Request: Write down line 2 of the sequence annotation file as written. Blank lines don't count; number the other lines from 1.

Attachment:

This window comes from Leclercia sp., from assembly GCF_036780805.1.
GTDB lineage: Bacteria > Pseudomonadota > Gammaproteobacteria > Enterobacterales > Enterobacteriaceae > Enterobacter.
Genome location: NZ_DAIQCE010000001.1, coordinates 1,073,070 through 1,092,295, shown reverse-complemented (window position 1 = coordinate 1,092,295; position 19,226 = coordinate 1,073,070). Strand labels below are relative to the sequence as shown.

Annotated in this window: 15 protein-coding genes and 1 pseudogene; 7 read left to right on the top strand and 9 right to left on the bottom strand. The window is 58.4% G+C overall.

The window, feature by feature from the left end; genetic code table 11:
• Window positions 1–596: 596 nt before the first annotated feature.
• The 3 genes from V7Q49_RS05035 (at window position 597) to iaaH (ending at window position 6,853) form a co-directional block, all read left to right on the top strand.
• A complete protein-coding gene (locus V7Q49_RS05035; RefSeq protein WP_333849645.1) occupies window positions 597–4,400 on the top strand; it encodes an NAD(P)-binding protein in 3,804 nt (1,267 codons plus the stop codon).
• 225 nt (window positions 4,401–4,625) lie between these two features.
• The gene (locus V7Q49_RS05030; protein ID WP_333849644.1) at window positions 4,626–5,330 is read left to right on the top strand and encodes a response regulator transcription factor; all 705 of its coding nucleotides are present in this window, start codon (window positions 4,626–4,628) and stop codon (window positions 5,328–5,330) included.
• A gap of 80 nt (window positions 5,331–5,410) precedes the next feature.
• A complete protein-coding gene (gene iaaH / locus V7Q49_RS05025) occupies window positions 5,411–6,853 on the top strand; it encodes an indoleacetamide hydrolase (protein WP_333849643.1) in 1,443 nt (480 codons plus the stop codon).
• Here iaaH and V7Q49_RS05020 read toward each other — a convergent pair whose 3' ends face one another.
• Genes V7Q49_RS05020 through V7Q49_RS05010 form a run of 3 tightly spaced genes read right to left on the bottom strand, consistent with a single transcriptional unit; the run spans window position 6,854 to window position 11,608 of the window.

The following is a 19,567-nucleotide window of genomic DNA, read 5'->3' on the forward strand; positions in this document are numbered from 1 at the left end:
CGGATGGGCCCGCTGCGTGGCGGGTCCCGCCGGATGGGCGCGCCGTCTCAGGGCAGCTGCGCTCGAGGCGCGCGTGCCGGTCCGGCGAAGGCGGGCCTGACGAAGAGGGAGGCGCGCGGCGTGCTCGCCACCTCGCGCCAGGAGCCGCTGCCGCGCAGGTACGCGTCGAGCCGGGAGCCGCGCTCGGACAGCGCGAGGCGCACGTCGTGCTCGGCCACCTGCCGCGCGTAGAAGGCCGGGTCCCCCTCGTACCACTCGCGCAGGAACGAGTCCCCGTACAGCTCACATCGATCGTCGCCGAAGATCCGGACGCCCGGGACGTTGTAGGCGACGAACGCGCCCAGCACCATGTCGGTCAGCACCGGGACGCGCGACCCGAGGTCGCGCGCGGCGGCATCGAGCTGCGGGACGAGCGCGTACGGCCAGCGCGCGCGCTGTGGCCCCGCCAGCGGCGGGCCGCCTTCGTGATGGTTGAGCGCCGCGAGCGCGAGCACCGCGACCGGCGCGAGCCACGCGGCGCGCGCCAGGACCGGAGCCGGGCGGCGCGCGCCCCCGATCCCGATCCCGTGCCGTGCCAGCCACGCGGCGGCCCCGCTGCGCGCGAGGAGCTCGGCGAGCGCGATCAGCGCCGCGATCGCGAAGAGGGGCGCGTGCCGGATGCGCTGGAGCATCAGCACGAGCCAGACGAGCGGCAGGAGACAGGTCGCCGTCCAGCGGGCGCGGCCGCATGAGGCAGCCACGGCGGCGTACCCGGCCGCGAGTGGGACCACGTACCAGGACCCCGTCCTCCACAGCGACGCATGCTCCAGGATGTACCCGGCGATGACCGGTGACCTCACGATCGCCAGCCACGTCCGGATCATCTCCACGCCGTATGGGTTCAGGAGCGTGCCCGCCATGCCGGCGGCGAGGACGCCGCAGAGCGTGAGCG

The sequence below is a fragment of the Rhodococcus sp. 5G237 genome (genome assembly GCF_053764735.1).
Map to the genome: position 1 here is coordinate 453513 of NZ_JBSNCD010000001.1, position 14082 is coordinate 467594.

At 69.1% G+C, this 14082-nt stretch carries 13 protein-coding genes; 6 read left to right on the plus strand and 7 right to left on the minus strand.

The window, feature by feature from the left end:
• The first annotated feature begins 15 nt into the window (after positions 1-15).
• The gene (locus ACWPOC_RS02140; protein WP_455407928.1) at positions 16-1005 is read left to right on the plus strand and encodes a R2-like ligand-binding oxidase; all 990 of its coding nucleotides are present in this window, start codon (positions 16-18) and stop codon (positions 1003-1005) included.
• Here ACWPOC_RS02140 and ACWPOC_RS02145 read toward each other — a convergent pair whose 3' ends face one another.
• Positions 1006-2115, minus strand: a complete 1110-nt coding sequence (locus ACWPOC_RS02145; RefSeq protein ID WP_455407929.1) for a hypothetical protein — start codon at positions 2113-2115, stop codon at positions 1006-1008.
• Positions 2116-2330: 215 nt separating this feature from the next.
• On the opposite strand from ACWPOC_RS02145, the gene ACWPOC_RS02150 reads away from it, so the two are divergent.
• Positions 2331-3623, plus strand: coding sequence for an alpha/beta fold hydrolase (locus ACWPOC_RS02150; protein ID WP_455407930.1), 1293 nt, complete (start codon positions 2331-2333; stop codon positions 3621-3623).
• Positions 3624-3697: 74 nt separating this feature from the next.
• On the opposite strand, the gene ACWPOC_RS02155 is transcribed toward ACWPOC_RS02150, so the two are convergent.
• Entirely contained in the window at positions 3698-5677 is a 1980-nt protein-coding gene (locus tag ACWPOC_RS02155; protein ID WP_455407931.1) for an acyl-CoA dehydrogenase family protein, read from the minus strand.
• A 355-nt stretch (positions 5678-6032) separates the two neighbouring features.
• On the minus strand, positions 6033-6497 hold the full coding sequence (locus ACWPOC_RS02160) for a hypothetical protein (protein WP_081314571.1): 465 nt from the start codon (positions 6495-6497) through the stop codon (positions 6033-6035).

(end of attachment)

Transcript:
GTDB lineage: Bacteria > Pseudomonadota > Gammaproteobacteria > Enterobacterales > Enterobacteriaceae > Enterobacter.